The Transfer of Offenders Ordinance 2002, which provides for transfer to Pakistan of a citizen of Pakistan convicted of an offence in a foreign country and which would have applied to Mr Zulfiqar when he renounced his British citizenship in order to go and live in Pakistan with his ill father, does not apply to immigration detainees and it applies only to prisoners serving sentences. Transfers between the UK and Pakistan are regulated by the agreement between Pakistan and the UK for transfer of prisoners—Treaty Series No. 13 (2008)—in view of the 2002 Ordinance. Mr Zulfiqar's transfer application was refused. Resettlement applications can be made by dual British foreign nationals without them having to renounce their British citizenship.

Asjad Javed alias Javed Akhtar (Petitioner) v Federation of Pakistan (through Secretary Interior, Islamabad and others (Respondents) 2017 SCMR 1514, concerned the Transfer of Offenders Ordinance 2002 which provides for the the transfer of a citizen of Pakistan convinced of an offence in a foreign country to Pakistan. The Supreme Court of Pakistan (Afzal Khan, Maqbool Baqar and Mazhar Alam Khan Miankhel JJ) held that an accused convicted by competent court of law of foreign country could be transferred to Pakistan pursuant to mutual agreement between the two countries, and upon being transferred to Pakistan, he would be governed by the laws of Pakistan as if it were a sentence imposed by a court in Pakistan and where the sentence awarded to the accused was not compatible with the laws of Pakistan, a Court of competent jurisdiction in Pakistan could adopt such a sentence to make it compatible with the laws of Pakistan. As far as pardon/remissions in the sentence of imprisonment awarded to an offender is concerned, it can also be granted and extended to him under the laws of Pakistan and he can also claim any remission of his sentence of imprisonment to which he became entitled to on the date of his transfer in accordance with law relating to the remissions of sentence in such specified country. The intriguing facts of this case, however, were that the transferred offender was arrested in 2003 under the offence of conspiracy to supply drugs (196 kgs of cocaine) in the UK. He was tried and convicted by the Crown Court and thereby was sentenced to imprisonment for a period of 25 years. After having served 6 plus years, he was transferred to Pakistan pursuant to the agreement between Pakistan the UK and was admitted in the Karachi Central Prison. Thereafter, he managed to get himself released with the collusion of Mr Ali Muhammad Malik, Section Officer (Law), Government of Pakistan, Ministry of Interior, Islamabad, but was arrested again on the intervention of the UK government.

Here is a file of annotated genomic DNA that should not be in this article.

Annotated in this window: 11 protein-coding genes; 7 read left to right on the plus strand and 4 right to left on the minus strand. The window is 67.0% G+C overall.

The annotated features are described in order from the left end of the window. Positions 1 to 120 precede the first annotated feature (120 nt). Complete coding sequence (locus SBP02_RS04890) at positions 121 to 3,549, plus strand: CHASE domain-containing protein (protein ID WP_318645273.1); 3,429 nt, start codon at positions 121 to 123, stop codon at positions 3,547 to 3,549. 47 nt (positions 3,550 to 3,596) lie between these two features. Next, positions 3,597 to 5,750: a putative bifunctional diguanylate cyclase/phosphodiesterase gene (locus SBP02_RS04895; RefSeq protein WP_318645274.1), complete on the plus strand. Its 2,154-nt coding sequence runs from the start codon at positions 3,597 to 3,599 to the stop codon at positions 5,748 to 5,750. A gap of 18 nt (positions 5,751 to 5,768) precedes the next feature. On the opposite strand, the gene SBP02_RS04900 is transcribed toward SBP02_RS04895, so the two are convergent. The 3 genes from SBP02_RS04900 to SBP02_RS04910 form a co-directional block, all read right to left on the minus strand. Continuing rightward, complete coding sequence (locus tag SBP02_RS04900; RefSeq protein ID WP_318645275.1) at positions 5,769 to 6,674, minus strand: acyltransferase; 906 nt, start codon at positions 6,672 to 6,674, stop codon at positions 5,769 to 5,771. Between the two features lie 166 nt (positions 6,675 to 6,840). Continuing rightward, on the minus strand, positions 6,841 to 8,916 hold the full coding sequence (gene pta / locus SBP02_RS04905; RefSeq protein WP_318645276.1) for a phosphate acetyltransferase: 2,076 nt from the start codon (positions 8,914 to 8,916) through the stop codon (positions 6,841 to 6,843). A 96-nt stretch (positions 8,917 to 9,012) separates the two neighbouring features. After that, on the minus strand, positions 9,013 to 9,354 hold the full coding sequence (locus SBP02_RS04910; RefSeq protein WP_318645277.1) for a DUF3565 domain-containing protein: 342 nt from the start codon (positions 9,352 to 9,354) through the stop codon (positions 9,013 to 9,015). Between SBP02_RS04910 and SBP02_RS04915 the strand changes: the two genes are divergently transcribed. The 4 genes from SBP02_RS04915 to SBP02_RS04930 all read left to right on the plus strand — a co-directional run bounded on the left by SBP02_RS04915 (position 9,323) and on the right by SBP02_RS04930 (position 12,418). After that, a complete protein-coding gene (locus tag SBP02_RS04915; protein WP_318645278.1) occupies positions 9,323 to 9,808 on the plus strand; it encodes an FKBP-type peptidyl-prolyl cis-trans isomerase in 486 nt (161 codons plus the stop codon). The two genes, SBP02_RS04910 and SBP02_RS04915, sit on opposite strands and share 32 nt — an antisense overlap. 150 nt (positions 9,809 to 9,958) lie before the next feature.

Unlike Mr Zulfiqar, Mr Akinyemi did not request to be transferred to Nigeria. He also had a history of depression owing to his mother's death when he was aged 14 and also a false accusation of rape that was made against him—he took anti-depressant and anti-epilepsy medication. He had a significant history of suicide attempts and his relationship with his partner was regarded as genuine and long term and his partner described her relationship with him as being really good. So what can Mr Zulfiqar do to avoid deportation? He may renounce his remaining Pakistani citizenship and render himself stateless. But that will not help him because under Pakistani law "citizenship is man's basic right for it is nothing less than the right to have rights." Moreover, if a Pakistani citizen voluntarily renounces his citizenship of origin to acquire a foreign nationality that is his choice but no one, who is a citizen of Pakistan under the Pakistan Citizenship Act 1951, can be made to lose his citizenship of Pakistan unless the acquisition of foreign citizenship makes it a condition precedent that he does so. Accordingly, rule 19-B of the Pakistan Citizenship Rules 1952 is applicable mutatis mutandis and a declaration in Form Y prescribed under it is enough proof of the intent of resumption of citizenship and the declarant is treated as a citizen of Pakistan.